The myth of moral limits

In: Uncategorized

24 Nov 2009

Robert Skidelsky, an academic best known for his mammoth biography of John Maynard Keynes. Reiterates his support for the notion of natural and moral limits in an article on the Guardian comment is free site. Skidelsky is particular keen to rehabilitate Keynes’ argument about moral limits:

“Here I think Keynes comes closest to answering the question of why his “enough” will not, in fact, be enough. The accumulation of wealth, which should be a means to the “good life,” becomes an end in itself because it destroys many of the things that make life worth living. Beyond a certain point – which most of the world is still far from having reached – the accumulation of wealth offers only substitute pleasures for the real losses to human relations that it exacts.”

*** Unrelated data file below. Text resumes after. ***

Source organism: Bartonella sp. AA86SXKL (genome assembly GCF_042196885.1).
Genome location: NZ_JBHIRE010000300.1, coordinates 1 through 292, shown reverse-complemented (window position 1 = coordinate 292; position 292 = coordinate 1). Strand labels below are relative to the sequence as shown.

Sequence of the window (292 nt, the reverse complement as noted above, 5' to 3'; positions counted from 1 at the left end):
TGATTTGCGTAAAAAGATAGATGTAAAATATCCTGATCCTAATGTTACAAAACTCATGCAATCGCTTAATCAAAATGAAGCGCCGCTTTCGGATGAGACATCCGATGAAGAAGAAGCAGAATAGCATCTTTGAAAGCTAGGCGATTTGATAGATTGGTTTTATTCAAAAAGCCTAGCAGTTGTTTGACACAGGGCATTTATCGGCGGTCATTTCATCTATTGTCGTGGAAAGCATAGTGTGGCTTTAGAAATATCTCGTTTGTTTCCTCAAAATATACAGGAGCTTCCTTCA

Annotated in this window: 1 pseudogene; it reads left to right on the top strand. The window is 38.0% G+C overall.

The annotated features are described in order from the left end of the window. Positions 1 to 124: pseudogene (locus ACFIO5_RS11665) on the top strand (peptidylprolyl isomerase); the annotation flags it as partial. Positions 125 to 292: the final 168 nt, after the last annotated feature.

The topic is discussed in more detail in his recent book on the resurgence of Keynesianism.

It is not clear to me why the accumulation of wealth should necessarily lead to real losses in human relations. On the contrary, the end of scarcity is a pre-condition for a full flowering of such relations.

Comment Form